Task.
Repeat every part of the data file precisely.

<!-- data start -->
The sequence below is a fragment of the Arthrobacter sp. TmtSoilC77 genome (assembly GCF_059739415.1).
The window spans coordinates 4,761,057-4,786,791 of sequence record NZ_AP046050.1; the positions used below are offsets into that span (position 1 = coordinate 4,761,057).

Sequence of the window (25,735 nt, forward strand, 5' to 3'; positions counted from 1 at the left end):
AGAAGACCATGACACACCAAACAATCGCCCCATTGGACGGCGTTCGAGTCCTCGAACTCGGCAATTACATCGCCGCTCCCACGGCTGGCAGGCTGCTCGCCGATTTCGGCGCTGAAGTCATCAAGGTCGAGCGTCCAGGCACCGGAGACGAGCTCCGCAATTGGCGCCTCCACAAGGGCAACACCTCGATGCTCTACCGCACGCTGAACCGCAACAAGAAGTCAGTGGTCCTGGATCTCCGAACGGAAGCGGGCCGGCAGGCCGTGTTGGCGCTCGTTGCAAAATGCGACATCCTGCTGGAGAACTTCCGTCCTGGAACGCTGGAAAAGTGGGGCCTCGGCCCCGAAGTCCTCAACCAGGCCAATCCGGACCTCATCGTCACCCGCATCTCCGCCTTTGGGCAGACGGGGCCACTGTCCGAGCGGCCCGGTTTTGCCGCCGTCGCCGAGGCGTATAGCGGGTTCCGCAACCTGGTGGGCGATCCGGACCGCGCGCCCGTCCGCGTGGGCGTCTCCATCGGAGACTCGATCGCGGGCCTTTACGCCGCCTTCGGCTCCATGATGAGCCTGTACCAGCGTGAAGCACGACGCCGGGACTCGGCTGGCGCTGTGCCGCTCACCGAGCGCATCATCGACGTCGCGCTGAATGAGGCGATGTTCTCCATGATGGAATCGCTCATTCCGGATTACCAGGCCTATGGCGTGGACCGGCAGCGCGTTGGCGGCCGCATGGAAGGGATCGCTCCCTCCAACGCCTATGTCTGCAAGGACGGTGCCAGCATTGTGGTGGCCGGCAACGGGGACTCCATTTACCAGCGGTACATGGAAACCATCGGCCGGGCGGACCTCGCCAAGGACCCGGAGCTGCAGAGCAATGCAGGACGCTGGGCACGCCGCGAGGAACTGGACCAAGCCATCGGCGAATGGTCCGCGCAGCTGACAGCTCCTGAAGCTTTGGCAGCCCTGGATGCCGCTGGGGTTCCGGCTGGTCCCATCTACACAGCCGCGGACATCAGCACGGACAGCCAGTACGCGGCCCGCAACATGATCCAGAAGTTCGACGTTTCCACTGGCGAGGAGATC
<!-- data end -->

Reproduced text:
The sequence below is a fragment of the Arthrobacter sp. TmtSoilC77 genome (assembly GCF_059739415.1).
The window spans coordinates 4,761,057-4,786,791 of sequence record NZ_AP046050.1; the positions used below are offsets into that span (position 1 = coordinate 4,761,057).

Sequence of the window (25,735 nt, forward strand, 5' to 3'; positions counted from 1 at the left end):
AGAAGACCATGACACACCAAACAATCGCCCCATTGGACGGCGTTCGAGTCCTCGAACTCGGCAATTACATCGCCGCTCCCACGGCTGGCAGGCTGCTCGCCGATTTCGGCGCTGAAGTCATCAAGGTCGAGCGTCCAGGCACCGGAGACGAGCTCCGCAATTGGCGCCTCCACAAGGGCAACACCTCGATGCTCTACCGCACGCTGAACCGCAACAAGAAGTCAGTGGTCCTGGATCTCCGAACGGAAGCGGGCCGGCAGGCCGTGTTGGCGCTCGTTGCAAAATGCGACATCCTGCTGGAGAACTTCCGTCCTGGAACGCTGGAAAAGTGGGGCCTCGGCCCCGAAGTCCTCAACCAGGCCAATCCGGACCTCATCGTCACCCGCATCTCCGCCTTTGGGCAGACGGGGCCACTGTCCGAGCGGCCCGGTTTTGCCGCCGTCGCCGAGGCGTATAGCGGGTTCCGCAACCTGGTGGGCGATCCGGACCGCGCGCCCGTCCGCGTGGGCGTCTCCATCGGAGACTCGATCGCGGGCCTTTACGCCGCCTTCGGCTCCATGATGAGCCTGTACCAGCGTGAAGCACGACGCCGGGACTCGGCTGGCGCTGTGCCGCTCACCGAGCGCATCATCGACGTCGCGCTGAATGAGGCGATGTTCTCCATGATGGAATCGCTCATTCCGGATTACCAGGCCTATGGCGTGGACCGGCAGCGCGTTGGCGGCCGCATGGAAGGGATCGCTCCCTCCAACGCCTATGTCTGCAAGGACGGTGCCAGCATTGTGGTGGCCGGCAACGGGGACTCCATTTACCAGCGGTACATGGAAACCATCGGCCGGGCGGACCTCGCCAAGGACCCGGAGCTGCAGAGCAATGCAGGACGCTGGGCACGCCGCGAGGAACTGGACCAAGCCATCGGCGAATGGTCCGCGCAGCTGACAGCTCCTGAAGCTTTGGCAGCCCTGGATGCCGCTGGGGTTCCGGCTGGTCCCATCTACACAGCCGCGGACATCAGCACGGACAGCCAGTACGCGGCCCGCAACATGATCCAGAAGTTCGACGTTTCCACTGGCGAGGAGATC